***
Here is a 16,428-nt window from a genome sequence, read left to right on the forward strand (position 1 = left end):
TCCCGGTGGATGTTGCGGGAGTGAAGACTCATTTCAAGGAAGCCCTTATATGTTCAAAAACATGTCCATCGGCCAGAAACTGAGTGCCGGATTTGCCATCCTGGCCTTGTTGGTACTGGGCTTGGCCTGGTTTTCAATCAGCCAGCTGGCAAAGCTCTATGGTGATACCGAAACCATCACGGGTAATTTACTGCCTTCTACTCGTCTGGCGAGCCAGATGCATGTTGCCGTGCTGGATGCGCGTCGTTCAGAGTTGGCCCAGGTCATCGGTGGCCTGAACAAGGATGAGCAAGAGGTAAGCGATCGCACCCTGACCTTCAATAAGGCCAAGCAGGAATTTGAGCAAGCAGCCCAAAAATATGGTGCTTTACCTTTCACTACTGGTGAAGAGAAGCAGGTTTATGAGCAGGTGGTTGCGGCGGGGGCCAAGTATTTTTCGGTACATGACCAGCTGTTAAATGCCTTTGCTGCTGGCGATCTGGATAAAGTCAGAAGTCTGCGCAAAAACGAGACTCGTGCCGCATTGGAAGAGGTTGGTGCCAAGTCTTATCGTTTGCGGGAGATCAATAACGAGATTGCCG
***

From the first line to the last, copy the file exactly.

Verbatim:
Here is a 16,428-nt window from a genome sequence, read left to right on the forward strand (position 1 = left end):
TCCCGGTGGATGTTGCGGGAGTGAAGACTCATTTCAAGGAAGCCCTTATATGTTCAAAAACATGTCCATCGGCCAGAAACTGAGTGCCGGATTTGCCATCCTGGCCTTGTTGGTACTGGGCTTGGCCTGGTTTTCAATCAGCCAGCTGGCAAAGCTCTATGGTGATACCGAAACCATCACGGGTAATTTACTGCCTTCTACTCGTCTGGCGAGCCAGATGCATGTTGCCGTGCTGGATGCGCGTCGTTCAGAGTTGGCCCAGGTCATCGGTGGCCTGAACAAGGATGAGCAAGAGGTAAGCGATCGCACCCTGACCTTCAATAAGGCCAAGCAGGAATTTGAGCAAGCAGCCCAAAAATATGGTGCTTTACCTTTCACTACTGGTGAAGAGAAGCAGGTTTATGAGCAGGTGGTTGCGGCGGGGGCCAAGTATTTTTCGGTACATGACCAGCTGTTAAATGCCTTTGCTGCTGGCGATCTGGATAAAGTCAGAAGTCTGCGCAAAAACGAGACTCGTGCCGCATTGGAAGAGGTTGGTGCCAAGTCTTATCGTTTGCGGGAGATCAATAACGAGATTGCCG